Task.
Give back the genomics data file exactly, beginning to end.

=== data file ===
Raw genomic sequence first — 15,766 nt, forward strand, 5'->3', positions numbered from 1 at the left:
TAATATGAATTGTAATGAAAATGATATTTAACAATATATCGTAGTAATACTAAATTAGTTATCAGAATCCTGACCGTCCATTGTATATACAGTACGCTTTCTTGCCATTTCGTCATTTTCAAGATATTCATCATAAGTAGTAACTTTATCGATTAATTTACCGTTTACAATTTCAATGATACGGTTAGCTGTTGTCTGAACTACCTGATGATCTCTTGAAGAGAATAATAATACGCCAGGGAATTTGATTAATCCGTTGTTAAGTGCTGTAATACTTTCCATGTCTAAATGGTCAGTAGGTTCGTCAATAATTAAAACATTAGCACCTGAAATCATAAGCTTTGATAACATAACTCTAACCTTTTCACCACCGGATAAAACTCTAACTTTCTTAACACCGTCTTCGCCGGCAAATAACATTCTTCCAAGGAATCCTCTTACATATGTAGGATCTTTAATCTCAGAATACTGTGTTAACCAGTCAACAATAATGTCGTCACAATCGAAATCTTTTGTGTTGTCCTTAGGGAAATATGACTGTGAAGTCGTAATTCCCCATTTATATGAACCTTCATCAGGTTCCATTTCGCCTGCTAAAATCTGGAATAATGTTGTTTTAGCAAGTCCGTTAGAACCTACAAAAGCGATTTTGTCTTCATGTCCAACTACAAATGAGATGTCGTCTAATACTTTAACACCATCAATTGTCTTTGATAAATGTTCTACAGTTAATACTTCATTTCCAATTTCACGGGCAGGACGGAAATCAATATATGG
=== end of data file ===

Raw genomic sequence first — 15,766 nt, forward strand, 5'->3', positions numbered from 1 at the left:
TAATATGAATTGTAATGAAAATGATATTTAACAATATATCGTAGTAATACTAAATTAGTTATCAGAATCCTGACCGTCCATTGTATATACAGTACGCTTTCTTGCCATTTCGTCATTTTCAAGATATTCATCATAAGTAGTAACTTTATCGATTAATTTACCGTTTACAATTTCAATGATACGGTTAGCTGTTGTCTGAACTACCTGATGATCTCTTGAAGAGAATAATAATACGCCAGGGAATTTGATTAATCCGTTGTTAAGTGCTGTAATACTTTCCATGTCTAAATGGTCAGTAGGTTCGTCAATAATTAAAACATTAGCACCTGAAATCATAAGCTTTGATAACATAACTCTAACCTTTTCACCACCGGATAAAACTCTAACTTTCTTAACACCGTCTTCGCCGGCAAATAACATTCTTCCAAGGAATCCTCTTACATATGTAGGATCTTTAATCTCAGAATACTGTGTTAACCAGTCAACAATAATGTCGTCACAATCGAAATCTTTTGTGTTGTCCTTAGGGAAATATGACTGTGAAGTCGTAATTCCCCATTTATATGAACCTTCATCAGGTTCCATTTCGCCTGCTAAAATCTGGAATAATGTTGTTTTAGCAAGTCCGTTAGAACCTACAAAAGCGATTTTGTCTTCATGTCCAACTACAAATGAGATGTCGTCTAATACTTTAACACCATCAATTGTCTTTGATAAATGTTCTACAGTTAATACTTCATTTCCAATTTCACGGGCAGGACGGAAATCAATATATGG